Spring picnics are back on the menu as the weather heats up, but the grapes you’re filling your picnic baskets with at the moment are likely from overseas.
The Australian climate sees table grapes in peak production between November and May, but new research from the CSIRO hopes that could move to year-round production in the future.
About 20 years ago scientists discovered a dwarfing gene in an old French champagne variety, Pinot Meunier.
And now from bottles to tables, the CSIRO is using that gene to develop new grape varieties to grow in Australian conditions all year round.
Small genes, big gains
The new dwarf varieties are small enough to be grown in a pot, but they will yield the best results for commercial growers in a hydroponic setup.
“Unless you’re living in the tropics, it will still go through a dormancy period as a normal grapevine would do,” the CSIRO’s Dr Ian Dry said.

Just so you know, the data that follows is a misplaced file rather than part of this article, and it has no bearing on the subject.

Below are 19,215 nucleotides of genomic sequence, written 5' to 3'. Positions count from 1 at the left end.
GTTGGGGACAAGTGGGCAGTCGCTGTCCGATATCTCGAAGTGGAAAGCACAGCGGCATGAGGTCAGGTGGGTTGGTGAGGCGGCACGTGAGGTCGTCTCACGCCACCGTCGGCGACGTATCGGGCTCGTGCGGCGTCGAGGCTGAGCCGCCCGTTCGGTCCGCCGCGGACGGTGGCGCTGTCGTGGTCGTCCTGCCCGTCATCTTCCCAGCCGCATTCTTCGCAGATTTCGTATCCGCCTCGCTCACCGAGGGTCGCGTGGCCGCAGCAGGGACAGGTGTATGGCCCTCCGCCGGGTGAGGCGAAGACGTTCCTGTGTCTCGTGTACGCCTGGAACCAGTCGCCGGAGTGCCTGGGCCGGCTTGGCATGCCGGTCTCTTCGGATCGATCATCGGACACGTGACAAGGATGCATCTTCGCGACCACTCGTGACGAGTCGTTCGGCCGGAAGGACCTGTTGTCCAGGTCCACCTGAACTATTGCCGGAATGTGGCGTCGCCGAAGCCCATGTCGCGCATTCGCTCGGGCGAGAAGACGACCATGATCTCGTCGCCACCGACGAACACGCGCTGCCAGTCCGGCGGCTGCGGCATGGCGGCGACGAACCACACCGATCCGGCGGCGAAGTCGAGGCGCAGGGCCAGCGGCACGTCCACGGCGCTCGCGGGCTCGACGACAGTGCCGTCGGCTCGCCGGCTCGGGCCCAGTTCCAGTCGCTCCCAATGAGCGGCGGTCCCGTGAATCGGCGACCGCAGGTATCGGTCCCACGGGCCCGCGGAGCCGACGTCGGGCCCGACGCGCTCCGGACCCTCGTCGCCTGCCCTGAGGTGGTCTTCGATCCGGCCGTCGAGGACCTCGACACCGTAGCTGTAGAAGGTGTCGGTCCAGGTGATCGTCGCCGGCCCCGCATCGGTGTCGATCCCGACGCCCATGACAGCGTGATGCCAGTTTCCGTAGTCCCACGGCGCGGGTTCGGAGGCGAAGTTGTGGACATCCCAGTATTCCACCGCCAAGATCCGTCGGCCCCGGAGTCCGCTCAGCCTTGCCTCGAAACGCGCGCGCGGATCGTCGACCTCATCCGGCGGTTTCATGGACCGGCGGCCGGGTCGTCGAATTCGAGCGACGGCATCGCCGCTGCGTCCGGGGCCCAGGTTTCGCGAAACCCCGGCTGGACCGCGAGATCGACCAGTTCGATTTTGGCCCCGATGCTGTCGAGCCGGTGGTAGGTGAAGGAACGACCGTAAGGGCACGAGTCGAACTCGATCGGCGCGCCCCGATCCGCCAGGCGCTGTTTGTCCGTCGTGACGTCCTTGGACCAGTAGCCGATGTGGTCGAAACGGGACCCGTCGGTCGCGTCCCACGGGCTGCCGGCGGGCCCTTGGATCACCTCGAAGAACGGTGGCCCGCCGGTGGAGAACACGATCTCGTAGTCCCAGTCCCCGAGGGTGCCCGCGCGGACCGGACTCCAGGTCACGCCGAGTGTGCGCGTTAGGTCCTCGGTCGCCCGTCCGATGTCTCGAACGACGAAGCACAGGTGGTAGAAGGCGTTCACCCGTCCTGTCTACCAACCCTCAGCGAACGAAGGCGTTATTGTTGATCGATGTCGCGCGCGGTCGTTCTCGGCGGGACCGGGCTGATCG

The dwarfing gene sees the microvine skip its juvenile stage and fruit much earlier than many current grape varieties, and for longer.
“It now goes from seed to fruit within six months, whereas a normal grapevine would take two to three years,” Dr Dry said.
“Most grapevines produce only one or two bunches at the base of a growing shoot, whereas a microvine shows flowering and fruiting continuously along that shoot.
With the mutation coming from a wine grape, these new varieties do not taste like what we are used to on the fruit platter.
“It has small berries, it has seeded berries, and it’s not a taste that one would normally associate with table grapes,” Dr Dry said.
Work over the past four years to change that is progressing well, with the CSIRO now looking for commercial-scale greenhouses to expand the research and move one step closer to releasing the new variety to Australian growers.
Reduced reliance on juicy imports
In 2019, Australia’s table grape exports tipped $500 million with Asia one of our biggest buyers, but through the cooler months, much of what’s on our supermarket shelves is imported.
“From about June up to [nearly] December again we rely entirely on imports, mainly from the United States, because we can’t produce those grapes locally,” Dr Dry said.